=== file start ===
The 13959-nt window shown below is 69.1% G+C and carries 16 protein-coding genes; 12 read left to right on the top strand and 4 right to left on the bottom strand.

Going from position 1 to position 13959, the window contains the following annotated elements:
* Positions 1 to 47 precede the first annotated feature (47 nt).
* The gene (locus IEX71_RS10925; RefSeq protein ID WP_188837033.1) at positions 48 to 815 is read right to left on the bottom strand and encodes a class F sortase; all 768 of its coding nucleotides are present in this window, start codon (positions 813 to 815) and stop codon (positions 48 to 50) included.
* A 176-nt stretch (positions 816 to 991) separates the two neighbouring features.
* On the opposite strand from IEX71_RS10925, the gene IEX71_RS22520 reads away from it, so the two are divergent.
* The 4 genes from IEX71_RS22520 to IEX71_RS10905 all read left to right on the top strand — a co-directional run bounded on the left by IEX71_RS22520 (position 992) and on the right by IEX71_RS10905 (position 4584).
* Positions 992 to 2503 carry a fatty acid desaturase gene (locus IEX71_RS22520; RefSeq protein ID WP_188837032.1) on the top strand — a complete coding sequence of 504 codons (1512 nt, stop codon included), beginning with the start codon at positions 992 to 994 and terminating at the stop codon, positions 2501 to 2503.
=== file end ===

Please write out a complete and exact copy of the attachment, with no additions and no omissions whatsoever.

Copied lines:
The 13959-nt window shown below is 69.1% G+C and carries 16 protein-coding genes; 12 read left to right on the top strand and 4 right to left on the bottom strand.

Going from position 1 to position 13959, the window contains the following annotated elements:
* Positions 1 to 47 precede the first annotated feature (47 nt).
* The gene (locus IEX71_RS10925; RefSeq protein ID WP_188837033.1) at positions 48 to 815 is read right to left on the bottom strand and encodes a class F sortase; all 768 of its coding nucleotides are present in this window, start codon (positions 813 to 815) and stop codon (positions 48 to 50) included.
* A 176-nt stretch (positions 816 to 991) separates the two neighbouring features.
* On the opposite strand from IEX71_RS10925, the gene IEX71_RS22520 reads away from it, so the two are divergent.
* The 4 genes from IEX71_RS22520 to IEX71_RS10905 all read left to right on the top strand — a co-directional run bounded on the left by IEX71_RS22520 (position 992) and on the right by IEX71_RS10905 (position 4584).
* Positions 992 to 2503 carry a fatty acid desaturase gene (locus IEX71_RS22520; RefSeq protein ID WP_188837032.1) on the top strand — a complete coding sequence of 504 codons (1512 nt, stop codon included), beginning with the start codon at positions 992 to 994 and terminating at the stop codon, positions 2501 to 2503.